NCPA - National Center for Policy Analysis

TAX CUTS MATTER

January 10, 2007

From Calvin Coolidge to John Kennedy to Ronald Reagan, it is evident that tax cuts matter.  The reason is both clear and simple.  The prime purpose of tax cuts is to generate economic activity, and more activity generates more revenues -- with the affluent paying larger shares -- even at the lower rates, says Gene W. Heck, author of "Building Prosperity: Why Ronald Reagan and the Founding Fathers were Right on the Economy."

Comparing the magnitude of the Coolidge, Kennedy and Reagan income tax cuts:

  • In the 1920s, Coolidge cut the marginal tax rate from 70 percent to 25 percent; revenues increased from $719 million in 1921 to $1.164 billion in 1927, or by 61 percent.
  • In the 1960s, Kennedy cut the marginal tax rate from 90 percent to 70 percent, increasing revenues from $94 billion in 1961 to $153 billion in 1968, or 62 percent (inflation adjusted 33 percent).
  • In the 1980s, Reagan cut the marginal tax rate from 70 percent to 28 percent; revenues increased from $517 billion in 1980 to $990 billion in 1990, or 99.4 percent (inflation adjusted, 28 percent).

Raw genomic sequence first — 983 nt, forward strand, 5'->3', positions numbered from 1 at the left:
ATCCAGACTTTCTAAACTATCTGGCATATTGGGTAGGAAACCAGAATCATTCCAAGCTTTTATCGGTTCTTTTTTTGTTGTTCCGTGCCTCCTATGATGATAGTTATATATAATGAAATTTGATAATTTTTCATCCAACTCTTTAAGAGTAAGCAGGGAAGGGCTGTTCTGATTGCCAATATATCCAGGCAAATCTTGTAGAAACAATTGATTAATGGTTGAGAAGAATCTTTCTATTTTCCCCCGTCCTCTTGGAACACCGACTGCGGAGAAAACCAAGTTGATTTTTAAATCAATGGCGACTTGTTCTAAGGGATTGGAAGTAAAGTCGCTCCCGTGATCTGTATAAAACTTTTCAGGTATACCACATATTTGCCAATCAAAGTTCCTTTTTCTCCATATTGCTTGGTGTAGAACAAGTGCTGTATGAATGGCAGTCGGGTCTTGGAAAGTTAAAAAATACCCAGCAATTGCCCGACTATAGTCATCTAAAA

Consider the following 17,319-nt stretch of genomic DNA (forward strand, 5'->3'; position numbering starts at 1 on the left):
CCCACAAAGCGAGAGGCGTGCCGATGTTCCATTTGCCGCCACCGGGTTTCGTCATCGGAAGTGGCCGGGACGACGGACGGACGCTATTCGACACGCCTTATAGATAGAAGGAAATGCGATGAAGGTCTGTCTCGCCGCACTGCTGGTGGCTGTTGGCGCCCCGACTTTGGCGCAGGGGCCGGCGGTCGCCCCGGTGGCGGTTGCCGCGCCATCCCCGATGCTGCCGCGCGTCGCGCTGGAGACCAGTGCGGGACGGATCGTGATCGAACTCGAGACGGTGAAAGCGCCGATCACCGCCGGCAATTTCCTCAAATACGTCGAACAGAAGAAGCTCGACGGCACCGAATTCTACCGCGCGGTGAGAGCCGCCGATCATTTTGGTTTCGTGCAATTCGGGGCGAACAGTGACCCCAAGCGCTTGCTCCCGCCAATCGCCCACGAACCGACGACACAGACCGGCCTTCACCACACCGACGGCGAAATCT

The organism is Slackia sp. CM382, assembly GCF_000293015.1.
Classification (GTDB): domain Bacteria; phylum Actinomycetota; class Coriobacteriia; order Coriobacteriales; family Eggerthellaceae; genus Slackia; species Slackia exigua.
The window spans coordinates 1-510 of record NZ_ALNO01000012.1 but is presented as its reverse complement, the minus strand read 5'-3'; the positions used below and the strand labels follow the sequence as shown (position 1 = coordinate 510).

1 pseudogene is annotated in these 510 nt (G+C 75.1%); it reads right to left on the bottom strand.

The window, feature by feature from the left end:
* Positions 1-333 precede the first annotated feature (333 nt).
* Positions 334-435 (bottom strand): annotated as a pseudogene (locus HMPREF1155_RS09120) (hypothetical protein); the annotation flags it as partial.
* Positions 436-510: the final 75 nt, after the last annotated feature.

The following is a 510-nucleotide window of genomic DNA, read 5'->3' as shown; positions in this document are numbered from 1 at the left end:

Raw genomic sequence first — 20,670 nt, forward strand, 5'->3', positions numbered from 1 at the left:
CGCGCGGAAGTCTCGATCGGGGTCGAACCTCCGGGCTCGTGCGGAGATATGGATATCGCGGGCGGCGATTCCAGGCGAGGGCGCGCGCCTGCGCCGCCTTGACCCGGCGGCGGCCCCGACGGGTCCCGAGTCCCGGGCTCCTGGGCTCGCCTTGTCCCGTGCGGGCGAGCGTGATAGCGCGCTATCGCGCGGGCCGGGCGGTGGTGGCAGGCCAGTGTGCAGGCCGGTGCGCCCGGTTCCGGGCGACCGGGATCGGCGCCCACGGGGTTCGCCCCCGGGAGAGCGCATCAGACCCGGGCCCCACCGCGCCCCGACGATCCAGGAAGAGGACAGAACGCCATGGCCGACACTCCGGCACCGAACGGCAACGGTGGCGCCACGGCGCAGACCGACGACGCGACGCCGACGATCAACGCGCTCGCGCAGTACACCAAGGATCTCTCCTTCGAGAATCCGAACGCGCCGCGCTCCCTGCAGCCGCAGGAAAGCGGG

Comparing the impact of the Coolidge, Kennedy and Reagan tax cuts:

  • The 1920s Coolidge tax cuts caused the percentage of income tax revenues paid by those with incomes over $50,000 to rise from 44.2 percent of the total in 1921 to 78.4 percent in 1928.
  • The 1960s tax cuts caused the percentage of income tax revenues paid by those with incomes over $50,000 to rise from 11.6 percent of the total in 1963 to 15.1 percent in 1928.
  • The 1980s Reagan tax cuts caused the percentage of income tax revenues paid by the top 10 percent of earners to rise from 48 percent of the total in 1981 to 57.2 percent in 1988.

Source: Gene W. Heck, "Building Prosperity: Why Ronald Reagan and the Founding Fathers were Right on the Economy," Rowman and Littlefield, 2007.

 

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